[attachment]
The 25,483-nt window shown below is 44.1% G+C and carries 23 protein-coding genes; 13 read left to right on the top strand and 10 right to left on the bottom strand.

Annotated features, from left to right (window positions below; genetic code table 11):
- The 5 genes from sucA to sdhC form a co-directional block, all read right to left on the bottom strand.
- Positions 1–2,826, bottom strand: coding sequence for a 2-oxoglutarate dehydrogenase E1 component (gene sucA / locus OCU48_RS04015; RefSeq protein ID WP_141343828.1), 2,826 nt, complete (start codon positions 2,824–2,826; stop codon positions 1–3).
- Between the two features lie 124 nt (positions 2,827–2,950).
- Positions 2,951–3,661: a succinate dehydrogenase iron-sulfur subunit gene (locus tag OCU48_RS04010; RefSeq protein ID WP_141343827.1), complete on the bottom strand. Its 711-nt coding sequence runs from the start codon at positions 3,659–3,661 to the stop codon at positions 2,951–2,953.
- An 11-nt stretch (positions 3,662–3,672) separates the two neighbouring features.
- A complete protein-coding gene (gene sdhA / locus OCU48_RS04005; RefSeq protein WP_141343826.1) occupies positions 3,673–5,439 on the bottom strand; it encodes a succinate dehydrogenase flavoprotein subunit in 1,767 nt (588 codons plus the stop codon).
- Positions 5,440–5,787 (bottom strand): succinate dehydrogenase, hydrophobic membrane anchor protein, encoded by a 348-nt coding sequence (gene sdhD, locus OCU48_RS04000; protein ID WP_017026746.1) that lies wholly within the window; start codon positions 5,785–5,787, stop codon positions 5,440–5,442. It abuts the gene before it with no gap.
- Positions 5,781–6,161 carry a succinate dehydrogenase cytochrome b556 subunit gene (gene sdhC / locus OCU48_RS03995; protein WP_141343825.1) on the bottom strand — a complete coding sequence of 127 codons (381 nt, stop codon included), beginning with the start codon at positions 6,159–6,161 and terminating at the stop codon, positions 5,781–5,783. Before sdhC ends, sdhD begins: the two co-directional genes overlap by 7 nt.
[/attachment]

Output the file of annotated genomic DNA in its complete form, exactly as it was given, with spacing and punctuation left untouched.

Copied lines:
The 25,483-nt window shown below is 44.1% G+C and carries 23 protein-coding genes; 13 read left to right on the top strand and 10 right to left on the bottom strand.

Annotated features, from left to right (window positions below; genetic code table 11):
- The 5 genes from sucA to sdhC form a co-directional block, all read right to left on the bottom strand.
- Positions 1–2,826, bottom strand: coding sequence for a 2-oxoglutarate dehydrogenase E1 component (gene sucA / locus OCU48_RS04015; RefSeq protein ID WP_141343828.1), 2,826 nt, complete (start codon positions 2,824–2,826; stop codon positions 1–3).
- Between the two features lie 124 nt (positions 2,827–2,950).
- Positions 2,951–3,661: a succinate dehydrogenase iron-sulfur subunit gene (locus tag OCU48_RS04010; RefSeq protein ID WP_141343827.1), complete on the bottom strand. Its 711-nt coding sequence runs from the start codon at positions 3,659–3,661 to the stop codon at positions 2,951–2,953.
- An 11-nt stretch (positions 3,662–3,672) separates the two neighbouring features.
- A complete protein-coding gene (gene sdhA / locus OCU48_RS04005; RefSeq protein WP_141343826.1) occupies positions 3,673–5,439 on the bottom strand; it encodes a succinate dehydrogenase flavoprotein subunit in 1,767 nt (588 codons plus the stop codon).
- Positions 5,440–5,787 (bottom strand): succinate dehydrogenase, hydrophobic membrane anchor protein, encoded by a 348-nt coding sequence (gene sdhD, locus OCU48_RS04000; protein ID WP_017026746.1) that lies wholly within the window; start codon positions 5,785–5,787, stop codon positions 5,440–5,442. It abuts the gene before it with no gap.
- Positions 5,781–6,161 carry a succinate dehydrogenase cytochrome b556 subunit gene (gene sdhC / locus OCU48_RS03995; protein WP_141343825.1) on the bottom strand — a complete coding sequence of 127 codons (381 nt, stop codon included), beginning with the start codon at positions 6,159–6,161 and terminating at the stop codon, positions 5,781–5,783. Before sdhC ends, sdhD begins: the two co-directional genes overlap by 7 nt.